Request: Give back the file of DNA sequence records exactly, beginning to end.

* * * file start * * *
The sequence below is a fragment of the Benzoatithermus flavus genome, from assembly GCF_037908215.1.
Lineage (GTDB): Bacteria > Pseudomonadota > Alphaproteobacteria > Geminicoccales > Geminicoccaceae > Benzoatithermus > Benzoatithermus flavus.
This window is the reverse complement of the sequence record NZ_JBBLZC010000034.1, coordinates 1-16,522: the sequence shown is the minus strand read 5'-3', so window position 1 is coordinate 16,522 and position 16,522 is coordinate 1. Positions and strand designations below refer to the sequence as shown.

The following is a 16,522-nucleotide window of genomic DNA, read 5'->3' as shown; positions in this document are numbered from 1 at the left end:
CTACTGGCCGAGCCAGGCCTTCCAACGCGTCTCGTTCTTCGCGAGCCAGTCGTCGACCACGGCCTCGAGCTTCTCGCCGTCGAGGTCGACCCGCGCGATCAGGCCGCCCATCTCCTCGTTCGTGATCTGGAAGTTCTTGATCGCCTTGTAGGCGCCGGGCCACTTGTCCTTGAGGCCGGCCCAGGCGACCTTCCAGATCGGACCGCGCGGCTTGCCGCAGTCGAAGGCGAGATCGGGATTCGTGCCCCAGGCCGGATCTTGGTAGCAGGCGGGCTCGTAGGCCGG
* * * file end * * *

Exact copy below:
The sequence below is a fragment of the Benzoatithermus flavus genome, from assembly GCF_037908215.1.
Lineage (GTDB): Bacteria > Pseudomonadota > Alphaproteobacteria > Geminicoccales > Geminicoccaceae > Benzoatithermus > Benzoatithermus flavus.
This window is the reverse complement of the sequence record NZ_JBBLZC010000034.1, coordinates 1-16,522: the sequence shown is the minus strand read 5'-3', so window position 1 is coordinate 16,522 and position 16,522 is coordinate 1. Positions and strand designations below refer to the sequence as shown.

The following is a 16,522-nucleotide window of genomic DNA, read 5'->3' as shown; positions in this document are numbered from 1 at the left end:
CTACTGGCCGAGCCAGGCCTTCCAACGCGTCTCGTTCTTCGCGAGCCAGTCGTCGACCACGGCCTCGAGCTTCTCGCCGTCGAGGTCGACCCGCGCGATCAGGCCGCCCATCTCCTCGTTCGTGATCTGGAAGTTCTTGATCGCCTTGTAGGCGCCGGGCCACTTGTCCTTGAGGCCGGCCCAGGCGACCTTCCAGATCGGACCGCGCGGCTTGCCGCAGTCGAAGGCGAGATCGGGATTCGTGCCCCAGGCCGGATCTTGGTAGCAGGCGGGCTCGTAGGCCGG